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Hillary Clinton still owes Tammy Wynette an apology

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The First Lady of Country Music Tammy Wynette is back in the cultural spotlight 24 years after her death, thanks to a new Showtime series about her tumultuous marriage with George Jones, himself a country music king.

It’s an occasion both to appreciate the emotional depth of the vocal stylings of both Wynette and Jones but also to revisit a famous insult leveled at Wynette by Hillary Rodham Clinton. Hillary still owes Tammy an apology.

A portrait of country music legend Tammy Wynette taken in London in 1975. 

It goes back to the 1992 presidential campaign. As she sought to counter the damage that revelations about an extramarital affair (with Gennifer Flowers) was doing to Bill Clinton’s 1992 presidential campaign, she contrasted herself with Tammy Wynette. It’s been called the interview that has haunted Clinton and hurt her ever since.

Speaking immediately following the Super Bowl on 60 Minutes, as the Clintons were struggling to deflect the stories about Bill’s tawdry affairs, Hillary felt it appropriate to defend her husband by denigrating, in a faux Arkansas accent, Wynette’s greatest hit, the 1968 “Stand by Your Man.”


“I’m not sittin’ here some little woman standing by my man like Tammy Wynette. I’m sittin’ here because I love him and I respect him and I honor what he’s been through and what we’ve been through together.”

In referencing Wynette’s greatest hit, Hillary was presumably asserting that she was not standing by Bill, his dalliances notwithstanding, based on some antiquated set of traditional social morals.

Of course, she was doing something far worse. She urged voters to trust in his character only because she had hitched her ambitions to his career and was not about to let his peccadillos derail their marriage of convenience.

Tammy Wynette—born in rural Itawamba County, Mississippi as Virginia Wynette Pugh—was not herself standing for it, it should be noted. The First Lady of Country Music wrote a letter to the future First Lady of the United States.  

“With all that is in me I resent your caustic remark…you have offended every woman and man who love that song – several million in number.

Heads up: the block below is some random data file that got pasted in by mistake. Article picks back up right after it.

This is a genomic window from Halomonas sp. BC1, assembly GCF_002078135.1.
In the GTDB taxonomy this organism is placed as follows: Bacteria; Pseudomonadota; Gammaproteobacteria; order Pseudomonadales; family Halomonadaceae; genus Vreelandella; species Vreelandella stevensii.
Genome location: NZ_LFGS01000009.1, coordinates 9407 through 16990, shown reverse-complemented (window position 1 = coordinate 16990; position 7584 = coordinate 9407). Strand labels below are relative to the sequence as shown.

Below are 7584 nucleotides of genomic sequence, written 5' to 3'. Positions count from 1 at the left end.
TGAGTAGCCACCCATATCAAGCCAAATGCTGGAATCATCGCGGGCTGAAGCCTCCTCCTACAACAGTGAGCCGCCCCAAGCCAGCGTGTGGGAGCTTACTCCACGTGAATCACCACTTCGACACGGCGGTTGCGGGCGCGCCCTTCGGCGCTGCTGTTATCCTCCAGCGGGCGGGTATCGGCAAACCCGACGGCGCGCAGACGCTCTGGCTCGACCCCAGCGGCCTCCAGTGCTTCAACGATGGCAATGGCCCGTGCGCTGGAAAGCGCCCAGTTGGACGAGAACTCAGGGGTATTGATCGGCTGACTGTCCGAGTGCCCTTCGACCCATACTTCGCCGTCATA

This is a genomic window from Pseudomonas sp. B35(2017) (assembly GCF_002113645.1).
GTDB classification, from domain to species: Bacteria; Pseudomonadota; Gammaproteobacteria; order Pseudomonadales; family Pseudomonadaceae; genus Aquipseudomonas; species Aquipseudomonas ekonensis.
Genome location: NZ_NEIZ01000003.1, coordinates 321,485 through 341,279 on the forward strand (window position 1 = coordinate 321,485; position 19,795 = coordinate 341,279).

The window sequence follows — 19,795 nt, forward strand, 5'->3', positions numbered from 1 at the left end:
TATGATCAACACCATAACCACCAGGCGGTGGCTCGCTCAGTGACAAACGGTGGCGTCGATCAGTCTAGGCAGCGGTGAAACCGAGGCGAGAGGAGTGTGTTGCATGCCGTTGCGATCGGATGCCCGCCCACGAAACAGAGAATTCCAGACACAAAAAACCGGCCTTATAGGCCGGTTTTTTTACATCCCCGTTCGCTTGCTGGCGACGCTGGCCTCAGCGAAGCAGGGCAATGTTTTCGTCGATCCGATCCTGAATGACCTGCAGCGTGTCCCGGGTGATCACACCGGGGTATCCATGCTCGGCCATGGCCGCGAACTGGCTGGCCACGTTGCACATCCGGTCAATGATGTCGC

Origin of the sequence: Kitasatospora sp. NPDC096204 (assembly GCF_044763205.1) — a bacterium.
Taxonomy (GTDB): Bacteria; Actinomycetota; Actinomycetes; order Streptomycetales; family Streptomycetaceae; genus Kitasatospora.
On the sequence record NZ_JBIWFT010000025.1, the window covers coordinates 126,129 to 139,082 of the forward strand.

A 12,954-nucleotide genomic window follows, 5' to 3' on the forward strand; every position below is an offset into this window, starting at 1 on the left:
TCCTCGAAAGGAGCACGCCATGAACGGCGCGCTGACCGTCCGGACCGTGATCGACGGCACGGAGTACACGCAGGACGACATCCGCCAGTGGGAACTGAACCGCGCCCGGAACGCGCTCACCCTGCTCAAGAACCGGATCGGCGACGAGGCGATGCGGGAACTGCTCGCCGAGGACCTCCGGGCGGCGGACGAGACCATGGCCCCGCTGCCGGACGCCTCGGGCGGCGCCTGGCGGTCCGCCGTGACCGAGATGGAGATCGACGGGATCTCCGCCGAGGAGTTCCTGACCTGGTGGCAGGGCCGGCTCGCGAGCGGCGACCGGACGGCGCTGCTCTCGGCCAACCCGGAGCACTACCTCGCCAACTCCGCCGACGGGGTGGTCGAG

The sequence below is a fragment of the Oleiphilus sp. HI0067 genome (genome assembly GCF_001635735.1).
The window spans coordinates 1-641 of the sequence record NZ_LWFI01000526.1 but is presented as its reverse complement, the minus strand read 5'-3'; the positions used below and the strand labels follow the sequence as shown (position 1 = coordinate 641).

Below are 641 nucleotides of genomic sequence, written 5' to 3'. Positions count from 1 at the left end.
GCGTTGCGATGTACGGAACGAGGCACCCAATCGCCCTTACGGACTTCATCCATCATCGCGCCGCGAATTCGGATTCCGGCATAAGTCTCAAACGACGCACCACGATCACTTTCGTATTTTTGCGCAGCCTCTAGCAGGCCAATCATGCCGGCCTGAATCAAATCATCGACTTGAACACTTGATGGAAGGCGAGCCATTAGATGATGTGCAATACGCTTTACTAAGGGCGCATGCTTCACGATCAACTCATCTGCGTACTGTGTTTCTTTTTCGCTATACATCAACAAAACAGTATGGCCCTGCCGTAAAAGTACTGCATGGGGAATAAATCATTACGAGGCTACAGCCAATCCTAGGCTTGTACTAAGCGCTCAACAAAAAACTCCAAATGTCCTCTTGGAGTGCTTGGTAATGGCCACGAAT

“I would like you to appear with me on any forum and stand toe-to-toe with me. I can assure you, in spite of your education, you will find me to be just as bright as yourself. 

“I will not stand by and allow you or any other person to embarrass, humiliate and degrade me on national television and print without hearing from me.”

Most telling, however, Wynette—whose “tear in every note” artistry has never been matched—showed that she really had Hillary’s number. “I believe you have offended every true country music fan and every person who has ‘made it on their own’ with no one to take them to a White House.”


There lies the deepest irony in the differences between the two women. Clinton may have sworn allegiance to feminism but Wynette had lived it. She married at 17 in Mississippi and lived with her husband in a shack without running water.  Later, As a divorced single-mother, she had supported her children as a hairdresser in Birmingham. She moved to Nashville with no means of support, lived in a motel, and auditioned without an appointment at the office of producer Billy Sherrill, with whom she would brilliantly collaborate.

She never did stand by her man—divorcing Jones, every bit as a great a singer as she. Famously, even when she found stardom, she took pains each year to renew her Alabama cosmetologist’s license.


All utterly unappreciated by Hillary Clinton, who, as far as is known, never met with nor apologized to Wynette, who died far too young at age 55 in 1998. 

George Jones The legendary country singer passed away on April 26, 2013. He was 81 years old.  (Reuters)

George Jones The legendary country singer passed away on April 26, 2013. He was 81 years old.  (Reuters)

The re-telling of Wynette’s years with George Jones could be the occasion for recompense on Clinton’s part. In Tremont, Mississippi, she could visit the Tammy Wynette Legacy Park, which “allows the visitor to take a walk through time from the dreams of a little girl playing piano and singing hymns in her small country church to becoming a country music legend.” One can only assume it could make good use of a donation from the Clinton Foundation.  

Her deprecation of Tammy Wynette explains as well as anything why Hillary Clinton never became President. It foreshadowed her later dismissing half the country as “deplorables.” It revealed a shallow elitism and a disdain for traditional social values. If she really has an interest in helping to heal a culturally divided country, it’s not too late for an apology.


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